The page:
To understand marriage, we therefore have to develop, if we don't already have such a sense, a sense of social realism.  If we have a well-developed sense of social realism, we can see through the ideologies that surround gay "marriage," in particular the homosexualist ideology which is wildly based upon unreality. 

The unreality of the homosexual "marriage" advocate is based upon the obviously false assumption that sexual activity between two men (or between two women) is morally equivalent to conjugal or sexual activity between one man and one woman (who are mutually complementary), and which is naturally ordered to, and open toward, the procreation and education of children, even if all these relationships place within the context of a mutual life-long and comprehensive commitment.

The first two same-sex commitments, whatever they are called, are not marriage, and can never be marriage.  It is metaphysically impossible--so long as one is anchored in reality--that the sexual activity between two men or between two women is naturally ordered to, and open toward, the procreation and education of children.

Only the last--a complementary union of one man and one woman that is naturally ordered to, and open toward, the procreation and education of children and which takes place within the context of a mutual life-long and comprehensive commitment--is marriage. 

If one does not see the difference between the same sex "marriage" and the real thing, it is because one is no longer a moral or social realist.  When one is not a moral or social realist, one begins to live what is not as if it were what is.  Another way of saying this is that one begins to say "evil be thou my good," and this takes one into the realms of privation, into the regions of phantasmagorical but not real "good," to a land of unreality, where Paradise is lost.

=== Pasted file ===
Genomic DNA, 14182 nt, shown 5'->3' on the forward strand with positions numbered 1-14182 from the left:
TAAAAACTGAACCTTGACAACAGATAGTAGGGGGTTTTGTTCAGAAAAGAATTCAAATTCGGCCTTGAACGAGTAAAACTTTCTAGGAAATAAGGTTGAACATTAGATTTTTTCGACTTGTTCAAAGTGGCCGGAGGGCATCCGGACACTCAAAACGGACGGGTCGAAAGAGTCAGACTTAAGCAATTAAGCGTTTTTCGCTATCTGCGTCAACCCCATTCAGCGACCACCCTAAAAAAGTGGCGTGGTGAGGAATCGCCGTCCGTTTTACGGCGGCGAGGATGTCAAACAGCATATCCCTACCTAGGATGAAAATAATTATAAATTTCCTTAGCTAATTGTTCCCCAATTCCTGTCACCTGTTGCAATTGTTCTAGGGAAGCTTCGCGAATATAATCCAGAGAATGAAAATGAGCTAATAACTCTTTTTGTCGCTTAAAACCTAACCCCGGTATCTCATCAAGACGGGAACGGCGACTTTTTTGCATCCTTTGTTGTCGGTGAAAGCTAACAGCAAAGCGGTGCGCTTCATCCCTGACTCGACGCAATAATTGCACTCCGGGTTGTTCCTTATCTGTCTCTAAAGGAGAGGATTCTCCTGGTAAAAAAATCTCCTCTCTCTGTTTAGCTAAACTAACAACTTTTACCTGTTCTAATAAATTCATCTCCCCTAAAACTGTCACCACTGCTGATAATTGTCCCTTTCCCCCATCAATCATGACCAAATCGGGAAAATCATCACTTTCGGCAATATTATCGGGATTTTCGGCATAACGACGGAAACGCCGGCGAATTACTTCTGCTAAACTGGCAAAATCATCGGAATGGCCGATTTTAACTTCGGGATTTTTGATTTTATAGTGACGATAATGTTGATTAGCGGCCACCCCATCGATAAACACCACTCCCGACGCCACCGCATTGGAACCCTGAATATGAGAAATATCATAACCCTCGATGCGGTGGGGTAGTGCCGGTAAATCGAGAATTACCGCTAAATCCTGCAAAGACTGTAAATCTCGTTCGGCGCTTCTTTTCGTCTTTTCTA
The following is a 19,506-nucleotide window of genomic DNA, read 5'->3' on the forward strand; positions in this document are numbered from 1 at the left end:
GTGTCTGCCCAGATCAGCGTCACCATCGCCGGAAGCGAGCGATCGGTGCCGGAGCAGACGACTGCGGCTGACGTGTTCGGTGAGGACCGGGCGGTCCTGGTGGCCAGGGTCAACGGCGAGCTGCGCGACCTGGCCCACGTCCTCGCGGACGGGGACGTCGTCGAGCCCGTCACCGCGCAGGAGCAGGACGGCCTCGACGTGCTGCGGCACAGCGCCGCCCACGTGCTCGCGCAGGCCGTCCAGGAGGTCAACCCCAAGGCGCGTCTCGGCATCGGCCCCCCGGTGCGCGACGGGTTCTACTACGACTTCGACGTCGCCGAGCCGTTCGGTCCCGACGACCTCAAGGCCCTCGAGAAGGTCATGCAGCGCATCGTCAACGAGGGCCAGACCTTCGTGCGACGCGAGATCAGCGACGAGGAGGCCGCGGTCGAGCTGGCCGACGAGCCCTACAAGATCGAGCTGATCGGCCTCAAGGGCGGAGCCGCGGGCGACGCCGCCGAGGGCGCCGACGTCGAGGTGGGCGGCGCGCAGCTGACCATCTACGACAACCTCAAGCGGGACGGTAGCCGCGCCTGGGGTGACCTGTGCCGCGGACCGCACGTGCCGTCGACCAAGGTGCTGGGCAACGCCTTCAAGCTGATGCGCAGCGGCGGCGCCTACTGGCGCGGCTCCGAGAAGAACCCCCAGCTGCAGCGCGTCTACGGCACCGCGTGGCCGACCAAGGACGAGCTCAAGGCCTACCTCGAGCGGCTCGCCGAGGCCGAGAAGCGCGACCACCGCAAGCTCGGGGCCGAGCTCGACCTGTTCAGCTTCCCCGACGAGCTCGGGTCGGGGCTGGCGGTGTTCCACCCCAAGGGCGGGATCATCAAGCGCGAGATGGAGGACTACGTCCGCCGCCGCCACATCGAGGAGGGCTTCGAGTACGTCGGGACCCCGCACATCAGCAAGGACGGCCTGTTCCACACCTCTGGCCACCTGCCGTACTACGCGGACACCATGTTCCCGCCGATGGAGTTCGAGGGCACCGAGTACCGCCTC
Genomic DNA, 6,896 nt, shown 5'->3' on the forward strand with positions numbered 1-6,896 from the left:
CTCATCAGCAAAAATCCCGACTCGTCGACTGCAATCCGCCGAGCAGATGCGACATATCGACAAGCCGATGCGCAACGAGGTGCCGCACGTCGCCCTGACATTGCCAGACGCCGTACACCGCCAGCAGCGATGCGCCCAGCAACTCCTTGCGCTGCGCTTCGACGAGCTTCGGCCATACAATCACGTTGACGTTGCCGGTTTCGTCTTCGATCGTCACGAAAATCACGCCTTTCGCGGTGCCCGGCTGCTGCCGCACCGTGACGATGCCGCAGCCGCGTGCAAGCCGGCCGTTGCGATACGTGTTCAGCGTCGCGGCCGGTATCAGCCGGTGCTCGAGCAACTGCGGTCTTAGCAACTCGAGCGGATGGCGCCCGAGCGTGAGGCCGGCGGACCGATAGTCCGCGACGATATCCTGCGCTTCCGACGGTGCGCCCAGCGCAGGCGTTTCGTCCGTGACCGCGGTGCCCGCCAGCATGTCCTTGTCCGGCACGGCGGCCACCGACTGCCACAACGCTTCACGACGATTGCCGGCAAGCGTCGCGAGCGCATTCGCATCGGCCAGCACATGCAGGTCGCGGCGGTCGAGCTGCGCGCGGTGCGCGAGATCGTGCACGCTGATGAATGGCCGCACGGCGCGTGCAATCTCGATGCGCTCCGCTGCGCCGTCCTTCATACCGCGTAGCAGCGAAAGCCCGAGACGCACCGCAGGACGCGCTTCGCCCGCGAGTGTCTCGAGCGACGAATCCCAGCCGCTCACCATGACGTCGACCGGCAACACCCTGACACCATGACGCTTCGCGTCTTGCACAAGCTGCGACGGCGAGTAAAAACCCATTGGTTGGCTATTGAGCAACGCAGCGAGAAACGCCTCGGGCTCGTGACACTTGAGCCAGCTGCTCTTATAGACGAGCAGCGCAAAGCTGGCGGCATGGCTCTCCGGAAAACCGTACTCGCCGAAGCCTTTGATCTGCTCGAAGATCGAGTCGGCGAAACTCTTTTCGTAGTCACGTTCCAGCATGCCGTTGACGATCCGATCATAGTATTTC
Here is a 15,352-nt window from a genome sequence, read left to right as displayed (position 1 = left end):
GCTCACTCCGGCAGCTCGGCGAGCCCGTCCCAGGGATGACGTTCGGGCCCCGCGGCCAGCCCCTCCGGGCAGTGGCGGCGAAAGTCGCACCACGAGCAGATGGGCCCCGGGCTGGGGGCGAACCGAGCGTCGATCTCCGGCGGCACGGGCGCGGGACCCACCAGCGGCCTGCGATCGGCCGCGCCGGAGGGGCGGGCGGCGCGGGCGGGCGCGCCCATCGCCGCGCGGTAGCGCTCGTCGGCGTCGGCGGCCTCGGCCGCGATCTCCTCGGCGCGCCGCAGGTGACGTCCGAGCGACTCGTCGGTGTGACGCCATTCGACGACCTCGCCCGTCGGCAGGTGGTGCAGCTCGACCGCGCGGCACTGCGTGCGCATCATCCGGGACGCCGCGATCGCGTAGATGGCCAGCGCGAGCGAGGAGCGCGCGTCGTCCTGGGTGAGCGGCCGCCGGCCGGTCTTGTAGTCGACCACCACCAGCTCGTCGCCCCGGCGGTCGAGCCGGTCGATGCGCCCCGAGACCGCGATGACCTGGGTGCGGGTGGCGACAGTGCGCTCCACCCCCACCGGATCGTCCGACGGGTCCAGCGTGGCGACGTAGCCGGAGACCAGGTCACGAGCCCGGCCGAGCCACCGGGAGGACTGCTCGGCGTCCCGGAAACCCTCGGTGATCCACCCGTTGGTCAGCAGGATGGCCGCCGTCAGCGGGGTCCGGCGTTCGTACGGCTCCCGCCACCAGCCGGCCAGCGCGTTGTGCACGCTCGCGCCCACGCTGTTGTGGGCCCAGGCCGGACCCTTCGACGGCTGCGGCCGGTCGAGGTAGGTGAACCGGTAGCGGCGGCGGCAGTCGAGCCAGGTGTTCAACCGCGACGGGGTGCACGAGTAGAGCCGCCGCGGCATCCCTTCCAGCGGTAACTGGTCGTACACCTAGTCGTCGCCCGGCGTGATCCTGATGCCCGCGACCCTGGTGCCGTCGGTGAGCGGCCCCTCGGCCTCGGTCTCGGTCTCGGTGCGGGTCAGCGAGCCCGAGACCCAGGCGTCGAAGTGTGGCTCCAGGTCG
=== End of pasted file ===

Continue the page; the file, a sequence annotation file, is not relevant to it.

To be a social realist, as Eduardo J. Echeverria defines it in his book Dialogue of Love, "means you hold that . . . natural communities such as marriage and family, are real social wholes, real in themselves, having their own nature or essence and ends, given a normative creation order."

Because social realism means that natural communities such as marriage are a real social realities, with their own nature or essence, and their own ends, all of which are informed through a normative order in created existence, the social realist will recognize, like Dr. Johnson recognized about the rock, that such natural communities "are not just 'fictitious entities,' as individualism would have it, constructed by either a contract between self-contained individuals."

As J. Richard Percy recently wrote: "Marriage is a rock for humanity, and a safe haven for children, precisely because it hinges upon the Creator, not upon ideological passions, nor upon decisions of state." 

The rock that is marriage is not a matter of taste, a matter of "can't helps," a matter of whether one likes sugar with one's coffee.  A social realist, well-planted in reality, in what is, will see this intuitively, implicitly. 

Marriage is, and can only be, a complementary union of one man and one woman that is naturally ordered to, and open toward, the procreation and education of children and which takes place within the context of a mutual life-long and comprehensive commitment.  That's just the way it is, and defining it in any other way is trying to make real something that is not.


Andrew M. Greenwell is an attorney licensed to practice law in Texas, practicing in Corpus Christi, Texas.  He is married with three children.  He maintains a blog entirely devoted to the natural law called Lex Christianorum.  You can contact Andrew at